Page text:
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`GeometryVolume 2013 (2013), Article ID 718272, 7 pageshttp://dx.doi.org/10.1155/2013/718272`
Research Article

## Hypersurfaces with Null Higher Order Anisotropic Mean Curvature

1School of Mathematical Sciences, Shanxi University, Taiyuan 030006, China
2Research Institute of Mathematics and Applied Mathematics, Shanxi University, Taiyuan 030006, China

Received 18 April 2013; Accepted 11 June 2013

Copyright © 2013 Hua Wang and Yijun He. This is an open access article distributed under the Creative Commons Attribution License, which permits unrestricted use, distribution, and reproduction in any medium, provided the original work is properly cited.

#### Abstract

Given a positive function on which satisfies a convexity condition, for , we define for hypersurfaces in the th anisotropic mean curvature function , a generalization of the usual th mean curvature function. We call a hypersurface anisotropic minimal if , and anisotropic -minimal if . Let be the set of points which are omitted by the hyperplanes tangent to . We will prove that if an oriented hypersurface is anisotropic minimal, and the set is open and nonempty, then is a part of a hyperplane of . We also prove that if an oriented hypersurface is anisotropic -minimal and its th anisotropic mean curvature is nonzero everywhere, and the set is open and nonempty, then has anisotropic relative nullity .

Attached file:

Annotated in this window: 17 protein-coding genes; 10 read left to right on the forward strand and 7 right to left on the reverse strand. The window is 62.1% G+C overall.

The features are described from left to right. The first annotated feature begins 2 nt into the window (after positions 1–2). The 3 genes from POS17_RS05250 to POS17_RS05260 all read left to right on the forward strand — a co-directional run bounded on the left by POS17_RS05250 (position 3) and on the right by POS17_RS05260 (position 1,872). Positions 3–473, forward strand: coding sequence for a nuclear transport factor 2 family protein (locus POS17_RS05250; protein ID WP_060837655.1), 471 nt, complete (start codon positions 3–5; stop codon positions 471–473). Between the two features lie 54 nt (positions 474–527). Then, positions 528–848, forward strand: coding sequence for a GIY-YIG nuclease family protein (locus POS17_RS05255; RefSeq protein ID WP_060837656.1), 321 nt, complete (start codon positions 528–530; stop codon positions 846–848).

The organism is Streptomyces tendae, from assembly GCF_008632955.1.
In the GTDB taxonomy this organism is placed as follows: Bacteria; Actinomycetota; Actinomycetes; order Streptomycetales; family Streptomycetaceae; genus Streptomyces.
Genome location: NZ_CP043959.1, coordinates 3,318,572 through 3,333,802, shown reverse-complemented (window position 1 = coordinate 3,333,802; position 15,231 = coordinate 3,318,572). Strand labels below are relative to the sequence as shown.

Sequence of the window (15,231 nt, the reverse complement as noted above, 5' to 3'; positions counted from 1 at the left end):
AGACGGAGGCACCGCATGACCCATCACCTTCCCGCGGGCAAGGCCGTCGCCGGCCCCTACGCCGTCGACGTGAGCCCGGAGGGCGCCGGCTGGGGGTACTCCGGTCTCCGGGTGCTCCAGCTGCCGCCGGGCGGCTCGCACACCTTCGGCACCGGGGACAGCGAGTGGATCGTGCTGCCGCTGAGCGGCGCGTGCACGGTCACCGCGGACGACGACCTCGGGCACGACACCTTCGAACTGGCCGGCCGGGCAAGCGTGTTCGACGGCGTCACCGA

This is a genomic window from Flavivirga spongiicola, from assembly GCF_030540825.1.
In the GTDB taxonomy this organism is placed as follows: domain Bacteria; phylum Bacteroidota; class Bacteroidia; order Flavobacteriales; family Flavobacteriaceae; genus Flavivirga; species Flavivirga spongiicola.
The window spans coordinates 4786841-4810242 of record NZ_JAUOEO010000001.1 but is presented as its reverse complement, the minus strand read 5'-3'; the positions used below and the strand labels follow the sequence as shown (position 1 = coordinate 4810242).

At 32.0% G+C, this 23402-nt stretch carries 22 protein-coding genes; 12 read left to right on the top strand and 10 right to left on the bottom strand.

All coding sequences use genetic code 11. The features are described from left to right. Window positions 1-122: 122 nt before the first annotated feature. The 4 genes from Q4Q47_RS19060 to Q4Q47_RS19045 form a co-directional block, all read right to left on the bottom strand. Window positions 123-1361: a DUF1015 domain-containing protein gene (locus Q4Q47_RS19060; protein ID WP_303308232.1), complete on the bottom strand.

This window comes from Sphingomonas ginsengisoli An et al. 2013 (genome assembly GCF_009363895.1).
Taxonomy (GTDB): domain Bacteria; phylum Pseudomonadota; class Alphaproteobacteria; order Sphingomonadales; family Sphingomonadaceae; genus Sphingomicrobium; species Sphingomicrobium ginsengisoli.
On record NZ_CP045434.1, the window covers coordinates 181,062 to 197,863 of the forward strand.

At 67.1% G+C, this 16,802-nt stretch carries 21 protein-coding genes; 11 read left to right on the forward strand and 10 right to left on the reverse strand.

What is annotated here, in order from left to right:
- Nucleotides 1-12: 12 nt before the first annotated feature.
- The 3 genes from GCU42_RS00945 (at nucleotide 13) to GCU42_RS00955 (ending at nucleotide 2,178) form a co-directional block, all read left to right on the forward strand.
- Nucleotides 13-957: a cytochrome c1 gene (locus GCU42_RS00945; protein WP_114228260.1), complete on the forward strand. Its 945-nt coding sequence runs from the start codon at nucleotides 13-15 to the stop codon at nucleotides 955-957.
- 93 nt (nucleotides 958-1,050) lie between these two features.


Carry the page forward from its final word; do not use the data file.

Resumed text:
#### 1. Introduction

Let be a smooth function which satisfies the following convexity condition: where is the standard unit sphere in , denotes the intrinsic Hessian of on , denotes the identity on , and >0 means that the matrix is positive definite. We consider the map its image is a smooth, convex hypersurface in called the Wulff shape of (see [19]). When , the Wulff shape is just .

Now let be a smooth immersion of an oriented hypersurface. Let denote its Gauss map. The map is called the anisotropic Gauss map of .

Let . is called the -Weingarten operator, and the eigenvalues of are called anisotropic principal curvatures. Let be the elementary symmetric functions of the anisotropic principal curvatures : We set . The th anisotropic mean curvature is defined by , also see Reilly [10]. is called the anisotropic mean curvature. When , is just the Weingarten operator of hypersurfaces, and is just the th mean curvature of hypersurfaces which has been studied by many authors (see [1114]). Thus, the th anisotropic mean curvature generalizes the th mean curvature of hypersurfaces in the -dimensional Euclidean space .